Chapter One: Time Poor and Tired One TIME POOR AND TIRED
This time, like all times, is a very good one, if we but know what to do with it.
—Ralph Waldo Emerson
In 2013, I was sitting on the late-night train back from New York to Philadelphia and was contemplating quitting… everything. Between trying to be a good parent and partner, the incessant pressure to publish and perform at work, the never-ending pile of chores—it was all too much. There simply weren’t enough hours in the day to get it all done, let alone to do any of it well. The coordinating and preparing and doing—it seemed to require a zesty superhero’s level of energy, and I had run out. I rested my forehead against the chilled window and watched the dark blur of trees and houses whiz by.
I’d given a talk that day at Columbia Business School, sharing my latest research on how the quality of our
happiness changes as we grow older. My presentation had been efficiently slotted into lunchtime, flanked by hours of back-to-back meetings, followed by a colleague dinner, throughout which I worked to stay on pace with the guys in witty banter and throwing back beers. Speeding in a taxi to the station, I prayed I wouldn’t miss the last train home.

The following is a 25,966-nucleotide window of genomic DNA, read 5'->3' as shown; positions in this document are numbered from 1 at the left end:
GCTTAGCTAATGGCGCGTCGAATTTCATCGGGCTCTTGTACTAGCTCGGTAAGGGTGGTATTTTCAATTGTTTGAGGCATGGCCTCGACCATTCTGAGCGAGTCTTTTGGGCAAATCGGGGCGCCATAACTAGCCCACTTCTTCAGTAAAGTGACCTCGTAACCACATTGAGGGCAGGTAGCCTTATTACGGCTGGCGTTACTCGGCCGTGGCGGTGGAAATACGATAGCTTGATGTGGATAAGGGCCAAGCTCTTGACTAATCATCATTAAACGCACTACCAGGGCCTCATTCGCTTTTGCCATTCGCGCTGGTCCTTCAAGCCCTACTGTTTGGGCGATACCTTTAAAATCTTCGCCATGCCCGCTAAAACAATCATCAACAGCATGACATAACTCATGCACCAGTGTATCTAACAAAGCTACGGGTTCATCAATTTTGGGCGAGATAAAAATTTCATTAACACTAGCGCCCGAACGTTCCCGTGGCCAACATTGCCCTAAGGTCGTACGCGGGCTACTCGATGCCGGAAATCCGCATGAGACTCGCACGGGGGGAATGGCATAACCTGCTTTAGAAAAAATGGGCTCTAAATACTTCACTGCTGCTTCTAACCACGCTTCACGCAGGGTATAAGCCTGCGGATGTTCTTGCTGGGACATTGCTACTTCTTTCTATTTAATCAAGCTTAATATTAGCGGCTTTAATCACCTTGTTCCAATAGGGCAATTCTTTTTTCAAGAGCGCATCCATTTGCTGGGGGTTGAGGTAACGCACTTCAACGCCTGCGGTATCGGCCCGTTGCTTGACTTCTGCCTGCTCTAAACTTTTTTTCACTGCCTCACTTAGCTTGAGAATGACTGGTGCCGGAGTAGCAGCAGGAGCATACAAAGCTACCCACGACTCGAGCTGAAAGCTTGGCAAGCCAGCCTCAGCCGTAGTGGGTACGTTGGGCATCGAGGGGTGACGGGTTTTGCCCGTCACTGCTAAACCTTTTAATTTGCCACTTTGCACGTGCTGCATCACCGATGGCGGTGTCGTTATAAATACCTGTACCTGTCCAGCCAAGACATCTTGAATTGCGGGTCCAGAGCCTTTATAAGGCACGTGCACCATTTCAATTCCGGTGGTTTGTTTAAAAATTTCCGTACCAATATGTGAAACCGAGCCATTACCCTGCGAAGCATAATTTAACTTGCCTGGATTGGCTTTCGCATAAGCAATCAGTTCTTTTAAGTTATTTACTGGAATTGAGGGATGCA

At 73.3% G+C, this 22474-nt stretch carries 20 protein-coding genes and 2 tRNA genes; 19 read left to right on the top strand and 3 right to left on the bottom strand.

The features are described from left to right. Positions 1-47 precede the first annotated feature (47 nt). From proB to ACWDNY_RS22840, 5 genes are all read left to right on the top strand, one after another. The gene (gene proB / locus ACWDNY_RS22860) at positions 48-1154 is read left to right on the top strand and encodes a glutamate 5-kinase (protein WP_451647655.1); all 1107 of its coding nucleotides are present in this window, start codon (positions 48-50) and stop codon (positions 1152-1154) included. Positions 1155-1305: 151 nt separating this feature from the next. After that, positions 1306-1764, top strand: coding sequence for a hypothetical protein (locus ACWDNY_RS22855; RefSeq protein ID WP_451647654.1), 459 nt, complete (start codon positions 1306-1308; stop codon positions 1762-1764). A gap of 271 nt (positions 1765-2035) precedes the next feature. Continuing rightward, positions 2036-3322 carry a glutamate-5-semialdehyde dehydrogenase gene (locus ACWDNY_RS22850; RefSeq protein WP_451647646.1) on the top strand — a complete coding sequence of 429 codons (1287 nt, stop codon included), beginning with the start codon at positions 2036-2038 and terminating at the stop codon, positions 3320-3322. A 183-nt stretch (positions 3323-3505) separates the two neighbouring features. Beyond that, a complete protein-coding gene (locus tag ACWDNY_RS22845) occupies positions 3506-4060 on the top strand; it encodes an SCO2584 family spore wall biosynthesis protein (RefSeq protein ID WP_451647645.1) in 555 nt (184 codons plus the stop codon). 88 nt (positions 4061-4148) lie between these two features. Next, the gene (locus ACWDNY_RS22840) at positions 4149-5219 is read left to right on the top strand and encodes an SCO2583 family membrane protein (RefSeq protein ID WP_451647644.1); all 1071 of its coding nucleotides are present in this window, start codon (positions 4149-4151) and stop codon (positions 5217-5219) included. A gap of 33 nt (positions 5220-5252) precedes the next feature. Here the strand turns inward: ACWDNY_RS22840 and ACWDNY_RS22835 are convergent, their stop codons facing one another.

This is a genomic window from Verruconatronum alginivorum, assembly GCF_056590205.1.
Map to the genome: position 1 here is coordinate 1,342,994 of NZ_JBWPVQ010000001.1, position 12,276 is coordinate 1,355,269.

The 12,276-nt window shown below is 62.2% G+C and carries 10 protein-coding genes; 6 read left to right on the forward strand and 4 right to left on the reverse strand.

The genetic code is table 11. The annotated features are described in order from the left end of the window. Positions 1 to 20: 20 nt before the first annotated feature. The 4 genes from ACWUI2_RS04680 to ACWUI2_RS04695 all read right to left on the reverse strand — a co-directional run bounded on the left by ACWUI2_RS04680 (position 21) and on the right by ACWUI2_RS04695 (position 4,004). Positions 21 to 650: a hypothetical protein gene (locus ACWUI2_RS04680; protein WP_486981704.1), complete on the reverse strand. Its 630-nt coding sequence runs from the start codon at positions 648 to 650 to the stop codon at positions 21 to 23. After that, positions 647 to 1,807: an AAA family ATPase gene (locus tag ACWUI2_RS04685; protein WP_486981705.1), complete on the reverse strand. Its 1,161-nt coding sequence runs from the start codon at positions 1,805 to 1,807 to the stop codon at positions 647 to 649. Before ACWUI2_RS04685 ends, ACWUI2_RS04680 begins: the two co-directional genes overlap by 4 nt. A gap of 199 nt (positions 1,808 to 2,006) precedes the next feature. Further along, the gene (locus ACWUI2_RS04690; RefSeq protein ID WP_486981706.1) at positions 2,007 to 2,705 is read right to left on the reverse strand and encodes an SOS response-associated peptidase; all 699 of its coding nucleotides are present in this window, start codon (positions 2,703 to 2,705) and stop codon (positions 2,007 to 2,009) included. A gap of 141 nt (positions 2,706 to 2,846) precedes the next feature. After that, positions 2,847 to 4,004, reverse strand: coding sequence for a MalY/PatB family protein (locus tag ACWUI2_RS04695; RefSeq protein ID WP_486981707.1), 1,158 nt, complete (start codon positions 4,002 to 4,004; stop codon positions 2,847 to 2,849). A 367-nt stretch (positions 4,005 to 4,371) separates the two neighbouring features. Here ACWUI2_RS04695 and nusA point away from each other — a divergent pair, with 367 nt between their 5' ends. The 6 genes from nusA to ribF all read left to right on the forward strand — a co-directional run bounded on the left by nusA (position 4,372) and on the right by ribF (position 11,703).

Though my typical days didn’t begin in a New York City hotel room, they were similarly jam-packed and no less frenzied. I’d wake at dawn to go for a run and come back for a quick snuggle with my four-month-old, Leo, before racing to get ready and dashing to my office. Inside the bustling halls of Wharton, I’d hurriedly try to get my work done in between seminars and meetings. Then I would dash home to relieve our nanny at 6 p.m. Between putting the groceries away, preparing dinner, and cleaning up, even that precious hour before Leo’s bedtime felt rushed. None of these tasks alone took much time, but taken together, these minutes of doing-doing-doing were just too many—especially given how few there were to spare.
I’d felt this way for some time. As the train sped through the darkness, I pulled my coat over me like a blanket. Deeply exhausted, I realized that I needed to truly figure out if doing all of it
was really sustainable. To accurately assess the feasibility of continuing on this course, I knew I had to account for everything. Not just my routine tasks, but also the unanticipated and extra “exceptions” that in aggregation happened regularly (e.g., haircut, dentist, Leo’s doctor’s appointment, picking out a gift, getting the car serviced, showing up for jury duty). Plus, I needed to include not just my to-do lists for work and home, but my determination not to flake on going out for my friend’s birthday dinner, and my decision to take Leo to his baby music class on Wednesday mornings. “All of it” needed to involve some exercise and a decent amount of sleep, because I’m not nice without either. “All of it” needed to factor in whether I’d still have enough energy to enjoy the moments I shared with Leo and my husband, Rob, at the end of the day.